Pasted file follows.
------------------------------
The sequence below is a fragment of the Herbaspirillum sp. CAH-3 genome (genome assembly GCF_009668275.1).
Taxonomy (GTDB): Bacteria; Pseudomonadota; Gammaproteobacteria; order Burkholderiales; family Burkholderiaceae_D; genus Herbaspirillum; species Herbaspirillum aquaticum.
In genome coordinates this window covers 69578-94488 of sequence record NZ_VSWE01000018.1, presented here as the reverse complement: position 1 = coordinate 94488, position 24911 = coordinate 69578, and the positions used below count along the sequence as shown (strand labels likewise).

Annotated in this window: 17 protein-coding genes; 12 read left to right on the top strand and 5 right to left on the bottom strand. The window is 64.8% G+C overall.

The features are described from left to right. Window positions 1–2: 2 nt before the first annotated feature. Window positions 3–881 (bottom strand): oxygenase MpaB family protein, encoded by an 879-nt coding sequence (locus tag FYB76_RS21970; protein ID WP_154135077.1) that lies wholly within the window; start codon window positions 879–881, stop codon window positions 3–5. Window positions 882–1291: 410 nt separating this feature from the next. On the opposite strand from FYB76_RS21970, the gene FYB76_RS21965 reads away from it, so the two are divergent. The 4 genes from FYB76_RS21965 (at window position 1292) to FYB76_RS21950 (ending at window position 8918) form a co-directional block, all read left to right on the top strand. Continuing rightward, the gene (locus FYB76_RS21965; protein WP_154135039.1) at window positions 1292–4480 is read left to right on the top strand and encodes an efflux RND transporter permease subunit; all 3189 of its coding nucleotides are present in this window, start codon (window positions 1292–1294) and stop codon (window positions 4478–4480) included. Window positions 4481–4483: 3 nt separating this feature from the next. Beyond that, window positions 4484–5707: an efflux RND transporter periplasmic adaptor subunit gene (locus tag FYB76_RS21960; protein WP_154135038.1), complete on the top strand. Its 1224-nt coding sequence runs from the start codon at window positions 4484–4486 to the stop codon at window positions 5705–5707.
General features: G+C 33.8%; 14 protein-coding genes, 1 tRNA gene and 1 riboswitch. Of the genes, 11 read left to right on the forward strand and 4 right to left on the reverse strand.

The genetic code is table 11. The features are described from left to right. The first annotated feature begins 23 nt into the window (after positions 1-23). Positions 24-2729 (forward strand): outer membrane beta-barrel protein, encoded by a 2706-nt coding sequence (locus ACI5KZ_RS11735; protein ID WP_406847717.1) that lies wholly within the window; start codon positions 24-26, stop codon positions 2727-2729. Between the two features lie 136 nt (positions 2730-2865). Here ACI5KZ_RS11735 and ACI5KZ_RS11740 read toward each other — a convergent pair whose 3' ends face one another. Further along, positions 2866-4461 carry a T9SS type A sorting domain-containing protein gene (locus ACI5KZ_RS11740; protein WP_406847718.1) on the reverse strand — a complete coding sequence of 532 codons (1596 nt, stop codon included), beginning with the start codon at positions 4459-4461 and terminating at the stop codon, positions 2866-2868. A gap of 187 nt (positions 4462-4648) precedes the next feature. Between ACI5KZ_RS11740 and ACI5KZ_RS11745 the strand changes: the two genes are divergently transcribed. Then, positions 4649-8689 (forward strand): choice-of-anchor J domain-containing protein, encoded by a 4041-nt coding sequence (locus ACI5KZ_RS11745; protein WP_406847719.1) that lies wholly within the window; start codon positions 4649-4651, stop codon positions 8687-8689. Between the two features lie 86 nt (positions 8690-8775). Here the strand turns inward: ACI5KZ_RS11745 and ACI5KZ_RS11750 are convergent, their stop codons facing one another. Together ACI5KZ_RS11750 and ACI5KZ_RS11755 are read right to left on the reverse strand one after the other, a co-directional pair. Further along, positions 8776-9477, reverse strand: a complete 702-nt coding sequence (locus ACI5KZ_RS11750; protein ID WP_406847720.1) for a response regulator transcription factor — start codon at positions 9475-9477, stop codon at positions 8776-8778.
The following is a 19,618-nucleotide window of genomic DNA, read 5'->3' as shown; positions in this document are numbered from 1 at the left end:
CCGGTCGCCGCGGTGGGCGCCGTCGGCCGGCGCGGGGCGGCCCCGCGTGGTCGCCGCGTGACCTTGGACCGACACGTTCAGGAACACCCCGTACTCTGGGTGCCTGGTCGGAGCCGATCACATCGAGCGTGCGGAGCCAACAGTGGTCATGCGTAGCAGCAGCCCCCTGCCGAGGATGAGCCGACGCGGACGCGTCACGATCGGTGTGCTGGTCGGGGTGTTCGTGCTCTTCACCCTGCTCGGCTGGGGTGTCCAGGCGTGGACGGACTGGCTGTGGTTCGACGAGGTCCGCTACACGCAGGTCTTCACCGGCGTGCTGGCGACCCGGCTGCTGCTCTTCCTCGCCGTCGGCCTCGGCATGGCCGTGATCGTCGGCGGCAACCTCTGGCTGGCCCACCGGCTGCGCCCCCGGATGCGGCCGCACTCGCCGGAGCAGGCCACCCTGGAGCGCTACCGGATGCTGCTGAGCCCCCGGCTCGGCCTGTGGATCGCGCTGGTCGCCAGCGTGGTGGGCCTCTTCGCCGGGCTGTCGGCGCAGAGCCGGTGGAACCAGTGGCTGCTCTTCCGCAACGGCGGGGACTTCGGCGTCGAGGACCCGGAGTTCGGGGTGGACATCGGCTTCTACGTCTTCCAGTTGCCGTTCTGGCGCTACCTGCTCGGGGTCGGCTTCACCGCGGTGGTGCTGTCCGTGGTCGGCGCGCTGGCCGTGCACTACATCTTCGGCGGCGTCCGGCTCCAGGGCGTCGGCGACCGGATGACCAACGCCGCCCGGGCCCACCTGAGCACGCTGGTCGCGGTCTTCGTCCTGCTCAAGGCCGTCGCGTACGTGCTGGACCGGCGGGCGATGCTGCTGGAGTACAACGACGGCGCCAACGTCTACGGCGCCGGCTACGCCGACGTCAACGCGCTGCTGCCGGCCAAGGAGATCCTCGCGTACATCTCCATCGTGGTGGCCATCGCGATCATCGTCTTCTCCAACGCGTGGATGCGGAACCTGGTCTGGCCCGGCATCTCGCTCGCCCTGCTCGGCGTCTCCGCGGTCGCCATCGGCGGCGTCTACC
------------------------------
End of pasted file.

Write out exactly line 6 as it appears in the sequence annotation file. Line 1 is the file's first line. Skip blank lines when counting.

General features: G+C 33.8%; 14 protein-coding genes, 1 tRNA gene and 1 riboswitch. Of the genes, 11 read left to right on the forward strand and 4 right to left on the reverse strand.